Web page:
Purely on a spring lark the other day, or simple folly, I Google-viewed my old house and garden in Maine and briefly lived to regret it.
With apologies to Mr. Eliot, during the 15 years we lived on a coastal hill in Maine, April really was the cruelest of months, far more fickle than anything he knew in England -- teasingly warm one minute, biting cold the next, with brave green crocus shoots poking through the hoarfrost one morning followed by a foot of new snow falling the next, days alternating between mud and ice, sun and gloom, and me the whole while dreaming of spring back home in Carolina.
Transcendental tree-hugger Henry Thoreau once observed that a man who walks through the woods for the positive effect of the life of a forest on one's soul is likely to be regarded as a loafer, whereas a fellow who surveys the woods for its uncut timber is broadly hailed as an enterprising citizen, a man in quest of a better world.
On a cold Friday in late January of 1975, I skipped a senior history seminar class at college and drove three hours home to surprise my father for his 60th birthday, bringing him a bottle of his favorite Napoleon brandy.
Owing to a pitiful track record on the matter, I gave up making New Year resolutions years ago.
As the most popular period drama in PBS history prepares to make its third-season debut on Masterpiece Theater, we politely offer our own tribute.
It was getting dark and I was cold, standing outside the music shop where I’d just taken my last guitar lesson for the year, waiting for my dad to pick me up after his office Christmas party.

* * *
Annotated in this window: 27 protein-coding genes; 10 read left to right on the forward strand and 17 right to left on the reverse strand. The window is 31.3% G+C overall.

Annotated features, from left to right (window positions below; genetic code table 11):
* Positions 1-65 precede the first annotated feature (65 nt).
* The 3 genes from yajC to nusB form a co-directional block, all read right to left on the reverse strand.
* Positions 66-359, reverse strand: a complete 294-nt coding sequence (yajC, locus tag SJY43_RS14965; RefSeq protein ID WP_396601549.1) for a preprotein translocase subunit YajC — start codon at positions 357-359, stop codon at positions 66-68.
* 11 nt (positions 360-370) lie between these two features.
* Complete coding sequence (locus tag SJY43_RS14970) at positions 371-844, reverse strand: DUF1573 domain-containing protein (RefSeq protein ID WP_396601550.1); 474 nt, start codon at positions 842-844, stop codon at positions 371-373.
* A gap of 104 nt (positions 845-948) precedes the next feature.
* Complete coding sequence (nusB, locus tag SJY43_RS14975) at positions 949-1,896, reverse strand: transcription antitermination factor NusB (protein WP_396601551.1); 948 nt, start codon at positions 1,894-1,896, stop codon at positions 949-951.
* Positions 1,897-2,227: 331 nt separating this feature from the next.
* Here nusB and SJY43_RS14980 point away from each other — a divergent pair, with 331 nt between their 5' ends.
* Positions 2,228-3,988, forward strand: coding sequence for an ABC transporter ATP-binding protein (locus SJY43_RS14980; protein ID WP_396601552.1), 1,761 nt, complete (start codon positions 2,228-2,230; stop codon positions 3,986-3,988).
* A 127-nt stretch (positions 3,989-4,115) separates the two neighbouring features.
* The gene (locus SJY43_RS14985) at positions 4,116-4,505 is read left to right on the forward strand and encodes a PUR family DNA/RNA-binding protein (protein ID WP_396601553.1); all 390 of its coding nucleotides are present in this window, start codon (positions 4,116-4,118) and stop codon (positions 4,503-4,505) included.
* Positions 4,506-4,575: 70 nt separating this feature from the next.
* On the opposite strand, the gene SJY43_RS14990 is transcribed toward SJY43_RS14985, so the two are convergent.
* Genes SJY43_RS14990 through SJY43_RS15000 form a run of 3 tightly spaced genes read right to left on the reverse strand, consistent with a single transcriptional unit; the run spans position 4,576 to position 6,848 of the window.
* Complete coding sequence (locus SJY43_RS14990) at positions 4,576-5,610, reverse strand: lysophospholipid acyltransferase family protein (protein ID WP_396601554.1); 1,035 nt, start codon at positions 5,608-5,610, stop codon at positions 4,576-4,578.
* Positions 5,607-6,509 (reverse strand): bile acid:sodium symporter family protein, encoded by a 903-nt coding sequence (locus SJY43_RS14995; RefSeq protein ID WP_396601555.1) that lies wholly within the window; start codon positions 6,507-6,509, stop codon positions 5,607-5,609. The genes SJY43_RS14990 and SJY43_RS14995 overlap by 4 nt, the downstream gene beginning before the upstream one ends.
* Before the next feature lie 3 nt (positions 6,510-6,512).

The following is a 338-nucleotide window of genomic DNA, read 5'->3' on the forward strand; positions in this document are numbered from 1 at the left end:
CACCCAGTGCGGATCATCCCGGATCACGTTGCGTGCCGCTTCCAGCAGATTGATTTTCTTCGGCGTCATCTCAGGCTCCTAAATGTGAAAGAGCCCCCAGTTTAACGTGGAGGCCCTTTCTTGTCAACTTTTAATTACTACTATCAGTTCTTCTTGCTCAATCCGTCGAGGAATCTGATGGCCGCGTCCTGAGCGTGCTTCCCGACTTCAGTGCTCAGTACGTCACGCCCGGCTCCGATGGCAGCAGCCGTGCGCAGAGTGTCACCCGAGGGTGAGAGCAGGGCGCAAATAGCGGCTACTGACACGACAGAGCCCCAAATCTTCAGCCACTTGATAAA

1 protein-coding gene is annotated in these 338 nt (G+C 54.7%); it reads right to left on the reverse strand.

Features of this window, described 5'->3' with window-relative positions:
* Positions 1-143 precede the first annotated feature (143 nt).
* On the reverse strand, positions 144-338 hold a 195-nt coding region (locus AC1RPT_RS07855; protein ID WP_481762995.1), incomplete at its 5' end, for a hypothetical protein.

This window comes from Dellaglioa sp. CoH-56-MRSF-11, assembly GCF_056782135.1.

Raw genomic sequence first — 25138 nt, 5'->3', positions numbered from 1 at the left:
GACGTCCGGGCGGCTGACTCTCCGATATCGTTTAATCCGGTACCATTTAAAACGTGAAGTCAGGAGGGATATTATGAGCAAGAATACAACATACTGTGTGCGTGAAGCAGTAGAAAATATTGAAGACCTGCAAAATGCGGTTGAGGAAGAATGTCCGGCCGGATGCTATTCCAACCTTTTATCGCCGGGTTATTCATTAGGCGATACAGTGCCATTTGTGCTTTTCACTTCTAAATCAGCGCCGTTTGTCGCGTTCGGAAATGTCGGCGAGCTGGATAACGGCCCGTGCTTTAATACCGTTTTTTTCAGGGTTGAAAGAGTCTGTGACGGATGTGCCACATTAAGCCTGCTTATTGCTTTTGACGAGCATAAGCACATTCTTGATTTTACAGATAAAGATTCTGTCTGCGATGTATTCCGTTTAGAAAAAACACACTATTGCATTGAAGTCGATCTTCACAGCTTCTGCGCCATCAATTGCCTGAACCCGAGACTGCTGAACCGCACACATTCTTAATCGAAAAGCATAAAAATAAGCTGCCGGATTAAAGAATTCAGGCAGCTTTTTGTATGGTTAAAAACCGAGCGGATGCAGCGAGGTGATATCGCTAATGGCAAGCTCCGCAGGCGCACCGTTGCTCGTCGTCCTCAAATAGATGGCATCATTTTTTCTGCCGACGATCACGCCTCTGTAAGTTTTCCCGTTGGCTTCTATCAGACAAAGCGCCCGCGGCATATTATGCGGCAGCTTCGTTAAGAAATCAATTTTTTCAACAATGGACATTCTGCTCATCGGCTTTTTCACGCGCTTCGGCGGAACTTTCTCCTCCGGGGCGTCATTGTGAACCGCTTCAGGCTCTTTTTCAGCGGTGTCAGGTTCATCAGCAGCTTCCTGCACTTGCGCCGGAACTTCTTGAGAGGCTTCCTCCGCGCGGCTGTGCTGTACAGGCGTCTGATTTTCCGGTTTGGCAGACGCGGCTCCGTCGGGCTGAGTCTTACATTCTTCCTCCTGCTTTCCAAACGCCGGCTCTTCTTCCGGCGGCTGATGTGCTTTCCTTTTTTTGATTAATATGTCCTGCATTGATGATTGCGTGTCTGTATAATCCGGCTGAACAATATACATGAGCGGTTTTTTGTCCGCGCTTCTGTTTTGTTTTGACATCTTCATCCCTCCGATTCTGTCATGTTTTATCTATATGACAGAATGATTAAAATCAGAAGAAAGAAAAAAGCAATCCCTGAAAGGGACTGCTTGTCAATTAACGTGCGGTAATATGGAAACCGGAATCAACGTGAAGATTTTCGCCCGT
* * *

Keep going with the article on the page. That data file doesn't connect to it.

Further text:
He’s my oldest friend and might be the closest thing I know to a Renaissance man.
For the first time in five years I don’t have a child of mine settling into college this September.
Sometime in middle August, for the first time in three years, we’re taking a house at the beach for a week.
For better or for worse, in sickness and in health, till death do us part, I hail from a clan of serious Southern cooks and consumers.
An ode to Nettleton shoes and the golden age of haberdashery
In the spirit of Midsummer, get lost in the tangled web of your own wild imagination
As I think back on it, I’d all but given up hope for a job at my hometown newspaper the warm May afternoon I was summoned to see Miss Juanita Weekly, the managing editor of the Greensboro Record, the largest afternoon newspaper in the state.
It was a funny little plant, growing wild among the weeds of a neglected terrace planter when we moved into the house that April.
There are just three of them left now, old friends from another life.
Last Halloween a lone trick-or-treater thumped on our door, a cute little girl dressed like a Bob the Builder, complete with a work belt, electric drill and construction hardhat.
My late Southern grandmother used to say it was a sin against God and nature to wish away time and rail against the weather. But please permit me to get this off my chest:
Southern Pines artist Meridith Martens is a beguiling contradiction — a homebody who has made a life of roving and painting in the world’s glamour spots, a successful commercial artist whose stunning eye for realism is perhaps only matched by her restless taste for change and a personal exploration of the abstract.